2.-Mr. Gordon tells us that the Methodist Conference stands in a wrong relation to the body of the people. The Conference is unjustly coustituted to be the ruling authority of the body;" “individuals placed under any gorernment sliould, as a natural right, have a share in that government.” Then, with wonderful consistency, he exhorts the Association and ineeting to make themselves a Conference : "in relation to the Methodist body," such as the one now in existence. So then, it seems, that Mr. Gordon and his friends have no objections to stand in the same relation to the Methodist body as the Conference-though that relation, he tells us, ouybt not to exist!! They do not say whether the connexion is to be blessed with two instead of one of these good things. We suppose, their intention is not to favour the Methodist public with an additional Conference, but to subvert the old, rotten borough, and enfranchise a new one: the old black coats, bushy wigs, bright barnacles, and thread-bear theology are to be bundled out; and the “gill men”— but we stop, enthroned in their place.How different things can stand in similar situations, we do not yet understand. For instance-in what way a Conference of laymen can stand in the same relation to the Wesleyan body as a Conference of ministers, we have yet to learn. l'erhaps, Mr. Gordon will inform us the next speech he makes in the Music Hall.

3.—But our Solon and Cicero, united in the same person, tells us in many parts of his speech, in effect-that the goverument by a Conference of preachers is unjust and wrong, because not elective; and the notion of inherent rights is nonsense and the preachers have uo power but what is given by the people. Ou reading this our impression was, that of course the system of representation was that of our oracle. Deceive not thyself, gentle reader, he goes on to exhort the Association to “make themselves into a Conference.” Not to seek for themselves the free, unbiassed, independeut suffrages of the people-but to make themselves a Conference, and place themselves in the same relation to the Methodist body as the present. Our orator knew whom he had to address: that they were the same parties who had formed themselves into a “Grand central Association;" had passed resolutions to affect the interests of the whole connexion-carry confusion into the societiesmuvcrawe and coerce the constitutional meetings and by intimidation and slander bring the people into their views. Prepared by these previous acts of audacious usurpation, he judges that they would not hesitate to do on a larger scale that which, in fact, they had done already; and that the self-elected Association could! not object to become a self-elected Conference. But in the midst of all this, what becomes of the principle of representation and delegated rights? They argue, that the preachers have no inherent rights : their powers are all conferred by the people; and if they claim to exercise any which they do not give, it is a gross fraudl and usurpation; and then, with a strange inconsistency, they propose to "form THEMSELVES irlo r Conference.” From all this, one of two things must be evident to the merest child: the first is, that these men know not what they are saying and doing; or, secondiy, are playing off a gross fraud ou our people aud the world, when they accuse the preachers ard the Conference as possessing and exercising an illegal, arbitrary, and tyrannic power-for they openly propose to possess and wicle it themselves. Let them take which alternative they please. On the horns of this dilemma we place and leave them.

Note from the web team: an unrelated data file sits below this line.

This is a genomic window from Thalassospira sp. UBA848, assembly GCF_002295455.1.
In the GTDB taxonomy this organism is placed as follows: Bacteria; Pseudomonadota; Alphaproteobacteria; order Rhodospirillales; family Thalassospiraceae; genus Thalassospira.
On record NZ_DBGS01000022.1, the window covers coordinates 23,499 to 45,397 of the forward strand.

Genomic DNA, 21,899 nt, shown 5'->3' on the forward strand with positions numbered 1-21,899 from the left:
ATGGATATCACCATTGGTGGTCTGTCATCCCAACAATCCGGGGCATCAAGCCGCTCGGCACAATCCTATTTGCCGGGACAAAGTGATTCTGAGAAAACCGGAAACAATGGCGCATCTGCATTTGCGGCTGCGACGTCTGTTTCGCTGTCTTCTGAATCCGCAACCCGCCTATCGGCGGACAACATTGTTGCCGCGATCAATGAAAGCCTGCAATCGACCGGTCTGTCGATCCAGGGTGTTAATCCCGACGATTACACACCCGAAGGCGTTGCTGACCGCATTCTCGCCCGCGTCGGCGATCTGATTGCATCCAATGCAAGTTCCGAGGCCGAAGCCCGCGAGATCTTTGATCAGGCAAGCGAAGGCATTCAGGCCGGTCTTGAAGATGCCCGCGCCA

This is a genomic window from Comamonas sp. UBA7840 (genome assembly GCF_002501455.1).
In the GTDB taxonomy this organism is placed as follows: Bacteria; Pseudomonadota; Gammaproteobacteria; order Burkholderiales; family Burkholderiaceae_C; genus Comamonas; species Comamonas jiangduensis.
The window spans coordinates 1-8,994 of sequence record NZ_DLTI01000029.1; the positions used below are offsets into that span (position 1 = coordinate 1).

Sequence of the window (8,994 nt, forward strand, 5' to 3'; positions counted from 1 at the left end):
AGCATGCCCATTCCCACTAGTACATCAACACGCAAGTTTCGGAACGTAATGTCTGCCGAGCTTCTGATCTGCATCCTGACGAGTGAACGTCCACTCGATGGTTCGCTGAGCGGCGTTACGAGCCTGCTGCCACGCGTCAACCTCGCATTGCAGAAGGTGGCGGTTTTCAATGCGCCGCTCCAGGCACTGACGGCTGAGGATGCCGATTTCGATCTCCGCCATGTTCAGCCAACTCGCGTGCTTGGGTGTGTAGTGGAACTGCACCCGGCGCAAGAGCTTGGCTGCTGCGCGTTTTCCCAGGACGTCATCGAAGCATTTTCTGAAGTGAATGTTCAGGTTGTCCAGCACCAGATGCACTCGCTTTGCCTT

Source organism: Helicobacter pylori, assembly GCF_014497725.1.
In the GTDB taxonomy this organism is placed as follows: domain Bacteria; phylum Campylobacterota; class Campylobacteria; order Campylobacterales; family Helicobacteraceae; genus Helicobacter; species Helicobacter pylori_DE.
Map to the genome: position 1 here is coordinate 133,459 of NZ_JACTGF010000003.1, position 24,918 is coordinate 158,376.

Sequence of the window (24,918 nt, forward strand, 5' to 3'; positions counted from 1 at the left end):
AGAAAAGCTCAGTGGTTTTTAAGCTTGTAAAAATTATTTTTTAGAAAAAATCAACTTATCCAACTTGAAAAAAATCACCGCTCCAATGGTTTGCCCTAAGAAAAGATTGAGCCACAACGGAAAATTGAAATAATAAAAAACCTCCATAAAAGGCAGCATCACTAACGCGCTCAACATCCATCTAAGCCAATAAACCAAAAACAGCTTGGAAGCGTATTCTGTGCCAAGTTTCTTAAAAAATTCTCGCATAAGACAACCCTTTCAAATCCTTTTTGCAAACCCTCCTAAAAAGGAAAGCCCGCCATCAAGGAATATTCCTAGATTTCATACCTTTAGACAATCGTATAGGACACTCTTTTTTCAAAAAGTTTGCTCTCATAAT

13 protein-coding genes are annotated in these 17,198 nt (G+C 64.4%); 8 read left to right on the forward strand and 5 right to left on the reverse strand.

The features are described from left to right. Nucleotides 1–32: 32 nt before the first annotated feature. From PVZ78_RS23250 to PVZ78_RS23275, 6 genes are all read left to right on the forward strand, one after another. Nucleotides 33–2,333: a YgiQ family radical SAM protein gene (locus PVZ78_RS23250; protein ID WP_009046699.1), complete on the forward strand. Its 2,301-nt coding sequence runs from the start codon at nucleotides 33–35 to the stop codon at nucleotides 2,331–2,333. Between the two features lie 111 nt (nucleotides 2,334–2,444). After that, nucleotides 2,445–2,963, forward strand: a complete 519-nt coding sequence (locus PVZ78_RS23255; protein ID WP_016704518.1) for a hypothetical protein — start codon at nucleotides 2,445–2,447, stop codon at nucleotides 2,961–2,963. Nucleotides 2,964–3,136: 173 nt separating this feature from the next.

But there is in this proposition respecting the election of themselves into a Coufere uce a most laughable proviso. It is found in the term, if you can: “You must make yourselves into a Conference, and, if you can, place yourselves in the situation in which they have placed themselves, in reference to the Methodist hody." Yes: here is the rub_"if you can.This misgiving seems hardly to comport with the firm and couragcons bearing of this noble phalanx of reformers in other parts of their proceedings. We were given to understand, that the old fabric was tottering to its fall; and after losing heart, i he residents wcre about to quit it! What, then, do the Association, after all, really believe that there is some doubt respecting their success! That the old garrison have hardilood enough to stand a siege! Yes; and we can tell these gentlemen that they are not only prepared to stand a siege, but are resolved to repel every attack of theirs ; and they would deem themselves the most dastardly and base betrayers of a noble cause that ever turned their back on an enemy, if they yielded one iota to foes of their size and strength. Let Mr. Gordon and his friends read the fate of their frantic and mischievous procecdings in the declarations of the connexion. We do not despise them: we despise no men; but if the Methodist coonexion is to fall before this array of imbecilily, it is wot worth preserving: for it cannot have vigour enough to keep it for any levgth of time from self-decomposition. But we know the amount of intelligence, principle, and piety of the connexion too well to have any apprehension for its safety. We tell Mr. Gordon and his compeers that they cannot carry their point; and the sooner they come to their sober sonses the better, both for themselves and all parties concerned.